This is not how I would tell someone their friends are dead.

I didn’t really need a Hal Jordan and Jackson Hyde team-up, and this story only cements it. It’s a strange and undramatic way to tell Hal Jordan all of his friends are dead. Also, these two don’t have much, if any, chemistry with each other.

Maybe I’m just out of the loop on Hal Jordan and the Aquafam, but I don’t remember Arthur or Hal having much of a dynamic either. This just seems like a filler scene where Jackson gets to show off how his Aquaman thinks out of the box, and doesn’t need violence to succeed.

The seas monster they fight is really forgettable, though the ending of that plot was nice, I guess. this whole short story just feels inconsequential, and as I read though it, this prelude feels inconsequential.

The Pariah by Phillip Kennedy Johnson, Leila Del Duca, Jordie Bellaire

Pariah walks around looking all sad.
Why is he still alive?!

It feels like just as Pariah is about to get what he deserves–death–he deus-ex-machina’s his way out of it. He’s right, he does deserve his lot in life, he should just step aside. Pariah is a character who only make things worse, and the amount of times he’s actually been a good part of a story is… few and far between to say the least.

This short story is one of my favorites because its one of the most infuriating men in DC recognizing what kind of person they are. Or at least that’s what the story seemed to be until it remembered it has an event to tie into.

It doesn’t even tie into the Death of the Justice League that well. Here, Pariah is a broken pit of man, about to commit suicide, and then the Great Darkness shows up, and suddenly he switches sides. It’s random, and ultimately kind of pointless.

Because the Night by Stephanie Phillips, Clayton Henry, Marcelo Maiolo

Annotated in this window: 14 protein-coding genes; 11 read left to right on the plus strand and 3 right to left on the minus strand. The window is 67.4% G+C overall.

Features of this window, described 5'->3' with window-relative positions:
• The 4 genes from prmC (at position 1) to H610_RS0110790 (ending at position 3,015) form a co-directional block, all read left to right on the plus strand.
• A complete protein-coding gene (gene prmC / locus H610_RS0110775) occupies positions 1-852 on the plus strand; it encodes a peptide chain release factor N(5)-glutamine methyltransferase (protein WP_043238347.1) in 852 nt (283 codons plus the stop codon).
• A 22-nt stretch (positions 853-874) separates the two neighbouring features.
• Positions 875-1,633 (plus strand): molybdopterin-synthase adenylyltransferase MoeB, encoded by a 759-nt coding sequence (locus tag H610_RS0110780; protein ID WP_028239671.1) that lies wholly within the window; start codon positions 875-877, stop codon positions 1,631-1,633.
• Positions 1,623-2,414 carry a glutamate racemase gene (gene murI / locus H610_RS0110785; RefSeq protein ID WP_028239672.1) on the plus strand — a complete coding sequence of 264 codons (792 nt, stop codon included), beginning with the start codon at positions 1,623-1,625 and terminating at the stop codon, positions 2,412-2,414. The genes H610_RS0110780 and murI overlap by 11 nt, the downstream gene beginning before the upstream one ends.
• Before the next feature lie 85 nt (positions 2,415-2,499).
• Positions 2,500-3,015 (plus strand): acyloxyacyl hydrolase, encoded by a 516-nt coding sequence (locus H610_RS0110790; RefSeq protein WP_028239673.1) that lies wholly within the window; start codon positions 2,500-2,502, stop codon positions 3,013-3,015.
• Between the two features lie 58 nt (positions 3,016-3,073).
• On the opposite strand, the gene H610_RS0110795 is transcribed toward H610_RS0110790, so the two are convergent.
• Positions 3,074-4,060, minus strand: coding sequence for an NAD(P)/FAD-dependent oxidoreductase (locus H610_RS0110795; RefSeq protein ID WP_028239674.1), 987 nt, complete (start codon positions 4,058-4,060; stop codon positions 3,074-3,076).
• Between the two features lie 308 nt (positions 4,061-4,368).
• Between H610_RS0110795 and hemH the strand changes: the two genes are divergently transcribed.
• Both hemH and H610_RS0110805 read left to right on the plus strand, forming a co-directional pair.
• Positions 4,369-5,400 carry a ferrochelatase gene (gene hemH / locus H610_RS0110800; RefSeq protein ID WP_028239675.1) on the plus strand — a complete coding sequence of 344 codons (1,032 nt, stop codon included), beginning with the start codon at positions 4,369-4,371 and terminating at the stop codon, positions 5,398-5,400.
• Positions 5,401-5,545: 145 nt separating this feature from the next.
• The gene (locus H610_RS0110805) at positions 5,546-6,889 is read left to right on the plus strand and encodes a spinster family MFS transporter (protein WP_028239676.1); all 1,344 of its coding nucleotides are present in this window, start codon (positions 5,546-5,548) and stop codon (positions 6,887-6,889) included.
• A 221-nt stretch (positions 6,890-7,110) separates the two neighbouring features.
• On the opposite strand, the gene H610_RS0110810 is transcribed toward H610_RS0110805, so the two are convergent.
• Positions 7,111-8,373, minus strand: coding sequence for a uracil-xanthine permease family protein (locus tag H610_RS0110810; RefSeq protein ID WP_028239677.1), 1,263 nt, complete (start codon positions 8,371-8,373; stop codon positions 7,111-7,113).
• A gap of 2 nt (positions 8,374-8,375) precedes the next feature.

A close-up on Nocturna's red eyes as someone asks, "Can't do it, can you?" in Road to Dark Crisis.
I feel like Nocturna should be DC’s Selene at this point.

Nocturna is such a strange pick to bring back, but I appreciate that the Road to Dark Crisis has her in it. DC has had a problem with only giving page space to proven characters, and that’s not only true of the heroes. When this story hinted at a bigger plot for lesser known villains, I got excited. That’s what this whole tie-in should make me feel like.

Then there was the appearance of Stephanie Brown which is always a plus.

But besides those two things, not much really happens. Nocturna tries to steal something, finds out its not fun if Batman doesn’t show up, and Spoiler does instead. Then she escapes, and is asked to join Secret Society Deathstroke is building. It’s a very cookie cutter story carried by its ability to find chemistry between two characters I didn’t know had any. It’s enjoyable, maybe my favorite out of the five shorts, but ultimately, I won’t remember it.

Nothing that happens in Road to Dark Crisis feels necessary, and I think that ultimately makes this prelude feel like something you can skip.